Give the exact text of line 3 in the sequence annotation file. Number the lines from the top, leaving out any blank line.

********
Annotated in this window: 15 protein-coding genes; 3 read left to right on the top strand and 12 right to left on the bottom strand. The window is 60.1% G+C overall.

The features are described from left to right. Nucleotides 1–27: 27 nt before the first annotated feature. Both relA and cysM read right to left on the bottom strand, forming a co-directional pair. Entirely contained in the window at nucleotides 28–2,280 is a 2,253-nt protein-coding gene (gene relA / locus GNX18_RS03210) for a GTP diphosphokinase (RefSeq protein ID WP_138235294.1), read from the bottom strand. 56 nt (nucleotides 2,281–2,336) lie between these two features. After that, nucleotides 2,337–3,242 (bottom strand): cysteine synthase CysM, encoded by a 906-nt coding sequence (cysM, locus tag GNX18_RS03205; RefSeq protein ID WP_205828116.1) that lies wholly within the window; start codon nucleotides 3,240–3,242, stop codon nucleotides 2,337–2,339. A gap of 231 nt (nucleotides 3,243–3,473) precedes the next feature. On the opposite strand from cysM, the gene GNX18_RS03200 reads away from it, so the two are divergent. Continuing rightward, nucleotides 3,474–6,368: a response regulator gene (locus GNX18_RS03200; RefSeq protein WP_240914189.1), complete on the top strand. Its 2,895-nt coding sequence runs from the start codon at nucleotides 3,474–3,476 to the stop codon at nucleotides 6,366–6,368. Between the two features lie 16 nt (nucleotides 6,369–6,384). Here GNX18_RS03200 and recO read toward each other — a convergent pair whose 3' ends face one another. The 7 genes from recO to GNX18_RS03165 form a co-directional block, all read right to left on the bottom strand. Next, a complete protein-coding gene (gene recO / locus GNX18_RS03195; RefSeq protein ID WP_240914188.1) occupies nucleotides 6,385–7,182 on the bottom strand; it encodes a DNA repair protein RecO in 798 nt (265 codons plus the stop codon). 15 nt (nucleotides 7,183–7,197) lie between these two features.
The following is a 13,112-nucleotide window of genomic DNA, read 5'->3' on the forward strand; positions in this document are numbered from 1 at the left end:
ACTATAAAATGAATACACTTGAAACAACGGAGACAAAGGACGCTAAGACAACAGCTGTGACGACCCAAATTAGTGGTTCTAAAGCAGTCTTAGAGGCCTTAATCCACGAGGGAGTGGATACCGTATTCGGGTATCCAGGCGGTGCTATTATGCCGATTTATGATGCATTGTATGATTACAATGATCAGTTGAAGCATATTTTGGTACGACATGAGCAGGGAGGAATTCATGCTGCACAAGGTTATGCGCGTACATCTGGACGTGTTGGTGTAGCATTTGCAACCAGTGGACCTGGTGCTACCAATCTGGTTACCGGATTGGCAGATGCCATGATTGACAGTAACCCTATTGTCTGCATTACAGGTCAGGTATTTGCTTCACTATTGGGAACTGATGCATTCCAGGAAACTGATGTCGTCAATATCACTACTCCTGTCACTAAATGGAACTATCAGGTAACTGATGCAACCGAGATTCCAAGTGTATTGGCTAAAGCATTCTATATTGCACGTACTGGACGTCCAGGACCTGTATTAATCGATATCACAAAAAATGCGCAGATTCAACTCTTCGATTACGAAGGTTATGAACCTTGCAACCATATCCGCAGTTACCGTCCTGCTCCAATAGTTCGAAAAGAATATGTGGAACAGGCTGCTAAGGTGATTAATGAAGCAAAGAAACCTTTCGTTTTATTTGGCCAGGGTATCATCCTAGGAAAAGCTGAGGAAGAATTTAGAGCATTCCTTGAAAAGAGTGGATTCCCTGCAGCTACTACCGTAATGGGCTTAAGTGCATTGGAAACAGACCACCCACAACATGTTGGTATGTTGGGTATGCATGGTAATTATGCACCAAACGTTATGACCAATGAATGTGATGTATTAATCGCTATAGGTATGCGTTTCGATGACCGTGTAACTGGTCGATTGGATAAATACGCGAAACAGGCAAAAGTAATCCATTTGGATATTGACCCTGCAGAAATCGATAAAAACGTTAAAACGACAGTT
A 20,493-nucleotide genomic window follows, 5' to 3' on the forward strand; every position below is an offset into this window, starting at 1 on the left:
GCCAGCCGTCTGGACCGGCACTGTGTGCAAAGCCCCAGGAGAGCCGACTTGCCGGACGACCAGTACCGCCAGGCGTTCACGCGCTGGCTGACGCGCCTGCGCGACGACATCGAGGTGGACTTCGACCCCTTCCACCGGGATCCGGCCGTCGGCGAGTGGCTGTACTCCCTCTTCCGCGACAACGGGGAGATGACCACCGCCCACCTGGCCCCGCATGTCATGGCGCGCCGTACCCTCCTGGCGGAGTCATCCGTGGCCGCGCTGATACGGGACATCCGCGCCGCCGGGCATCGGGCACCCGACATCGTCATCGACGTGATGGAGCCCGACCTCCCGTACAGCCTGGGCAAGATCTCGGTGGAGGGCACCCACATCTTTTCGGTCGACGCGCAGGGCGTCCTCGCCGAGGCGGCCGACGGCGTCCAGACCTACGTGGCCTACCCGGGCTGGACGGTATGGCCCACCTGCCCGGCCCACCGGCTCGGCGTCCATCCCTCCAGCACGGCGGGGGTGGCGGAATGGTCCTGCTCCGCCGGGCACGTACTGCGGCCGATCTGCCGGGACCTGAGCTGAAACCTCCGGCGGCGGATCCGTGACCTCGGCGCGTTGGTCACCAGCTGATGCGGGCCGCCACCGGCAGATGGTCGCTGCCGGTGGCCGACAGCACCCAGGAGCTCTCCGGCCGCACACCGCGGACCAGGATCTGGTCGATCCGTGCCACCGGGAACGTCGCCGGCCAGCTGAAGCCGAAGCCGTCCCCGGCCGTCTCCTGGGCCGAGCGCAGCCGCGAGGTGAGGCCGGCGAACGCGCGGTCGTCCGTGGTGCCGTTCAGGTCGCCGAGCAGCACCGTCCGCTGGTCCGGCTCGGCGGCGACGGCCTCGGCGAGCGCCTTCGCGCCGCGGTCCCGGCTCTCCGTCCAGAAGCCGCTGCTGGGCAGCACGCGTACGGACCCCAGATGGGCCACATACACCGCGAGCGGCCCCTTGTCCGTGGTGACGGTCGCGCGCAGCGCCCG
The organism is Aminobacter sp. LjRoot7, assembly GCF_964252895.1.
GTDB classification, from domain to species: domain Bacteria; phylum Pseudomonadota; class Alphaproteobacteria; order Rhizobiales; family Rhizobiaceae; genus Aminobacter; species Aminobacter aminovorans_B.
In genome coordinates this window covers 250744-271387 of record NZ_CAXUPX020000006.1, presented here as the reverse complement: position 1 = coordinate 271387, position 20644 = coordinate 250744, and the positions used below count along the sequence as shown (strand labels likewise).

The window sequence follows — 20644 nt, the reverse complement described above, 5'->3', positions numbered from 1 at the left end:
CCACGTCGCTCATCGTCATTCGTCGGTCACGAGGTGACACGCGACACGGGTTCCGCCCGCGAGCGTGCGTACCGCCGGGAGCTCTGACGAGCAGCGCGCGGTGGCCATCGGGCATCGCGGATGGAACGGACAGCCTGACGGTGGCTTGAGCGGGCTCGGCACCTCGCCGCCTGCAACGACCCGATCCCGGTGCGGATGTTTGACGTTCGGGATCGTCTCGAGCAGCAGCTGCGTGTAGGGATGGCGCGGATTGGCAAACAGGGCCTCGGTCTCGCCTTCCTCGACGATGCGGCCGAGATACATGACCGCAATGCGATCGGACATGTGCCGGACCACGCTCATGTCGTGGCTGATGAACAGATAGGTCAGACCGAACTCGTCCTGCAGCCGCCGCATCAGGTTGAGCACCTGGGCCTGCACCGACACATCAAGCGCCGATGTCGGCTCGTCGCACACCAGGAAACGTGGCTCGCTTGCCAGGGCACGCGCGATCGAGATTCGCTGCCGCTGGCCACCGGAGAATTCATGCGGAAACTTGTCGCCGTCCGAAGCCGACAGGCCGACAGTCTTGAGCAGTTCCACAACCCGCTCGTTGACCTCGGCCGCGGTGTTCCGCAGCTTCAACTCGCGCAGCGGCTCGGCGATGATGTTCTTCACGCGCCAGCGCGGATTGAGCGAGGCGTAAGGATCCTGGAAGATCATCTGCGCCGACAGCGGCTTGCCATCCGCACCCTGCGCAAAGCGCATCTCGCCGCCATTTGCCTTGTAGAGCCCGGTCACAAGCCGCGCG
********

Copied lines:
The following is a 13,112-nucleotide window of genomic DNA, read 5'->3' on the forward strand; positions in this document are numbered from 1 at the left end: